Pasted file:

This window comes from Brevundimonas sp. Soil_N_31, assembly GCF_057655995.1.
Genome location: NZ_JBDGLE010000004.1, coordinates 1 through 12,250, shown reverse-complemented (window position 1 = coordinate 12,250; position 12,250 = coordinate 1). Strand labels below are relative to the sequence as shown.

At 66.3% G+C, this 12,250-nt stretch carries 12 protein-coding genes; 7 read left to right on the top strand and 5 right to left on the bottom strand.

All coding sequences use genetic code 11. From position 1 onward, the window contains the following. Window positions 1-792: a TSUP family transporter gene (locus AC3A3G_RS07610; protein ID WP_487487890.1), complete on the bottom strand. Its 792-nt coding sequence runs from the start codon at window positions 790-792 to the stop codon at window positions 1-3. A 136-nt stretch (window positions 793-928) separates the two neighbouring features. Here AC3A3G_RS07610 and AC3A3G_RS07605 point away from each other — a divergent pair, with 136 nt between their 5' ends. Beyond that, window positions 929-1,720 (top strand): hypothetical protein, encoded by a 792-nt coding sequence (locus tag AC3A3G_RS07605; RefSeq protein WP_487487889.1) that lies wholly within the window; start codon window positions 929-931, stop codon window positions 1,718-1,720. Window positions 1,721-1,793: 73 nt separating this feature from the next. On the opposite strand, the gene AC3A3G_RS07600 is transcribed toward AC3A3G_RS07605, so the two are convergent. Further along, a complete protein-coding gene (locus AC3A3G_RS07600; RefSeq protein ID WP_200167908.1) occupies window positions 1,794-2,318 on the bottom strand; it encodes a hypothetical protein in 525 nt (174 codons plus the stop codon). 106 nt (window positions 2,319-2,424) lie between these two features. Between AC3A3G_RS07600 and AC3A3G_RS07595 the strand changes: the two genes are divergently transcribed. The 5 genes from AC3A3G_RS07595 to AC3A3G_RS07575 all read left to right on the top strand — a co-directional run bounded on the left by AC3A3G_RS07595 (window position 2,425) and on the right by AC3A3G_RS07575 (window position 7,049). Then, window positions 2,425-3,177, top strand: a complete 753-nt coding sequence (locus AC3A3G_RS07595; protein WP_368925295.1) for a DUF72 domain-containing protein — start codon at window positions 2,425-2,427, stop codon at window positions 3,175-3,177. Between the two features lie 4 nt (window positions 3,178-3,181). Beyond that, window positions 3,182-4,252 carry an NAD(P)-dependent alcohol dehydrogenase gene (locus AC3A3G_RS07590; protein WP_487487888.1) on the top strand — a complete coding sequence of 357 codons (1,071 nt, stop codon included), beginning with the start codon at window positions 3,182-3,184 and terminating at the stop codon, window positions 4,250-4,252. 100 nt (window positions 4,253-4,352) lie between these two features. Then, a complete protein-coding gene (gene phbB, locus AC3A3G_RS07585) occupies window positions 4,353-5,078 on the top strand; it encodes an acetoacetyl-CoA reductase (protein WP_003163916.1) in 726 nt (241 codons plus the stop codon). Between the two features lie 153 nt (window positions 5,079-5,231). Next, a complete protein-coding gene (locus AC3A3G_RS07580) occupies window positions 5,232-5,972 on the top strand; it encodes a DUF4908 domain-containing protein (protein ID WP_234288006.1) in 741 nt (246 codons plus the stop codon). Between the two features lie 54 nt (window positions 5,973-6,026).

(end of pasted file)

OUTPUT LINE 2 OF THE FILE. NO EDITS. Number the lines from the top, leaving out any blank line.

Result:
Genome location: NZ_JBDGLE010000004.1, coordinates 1 through 12,250, shown reverse-complemented (window position 1 = coordinate 12,250; position 12,250 = coordinate 1). Strand labels below are relative to the sequence as shown.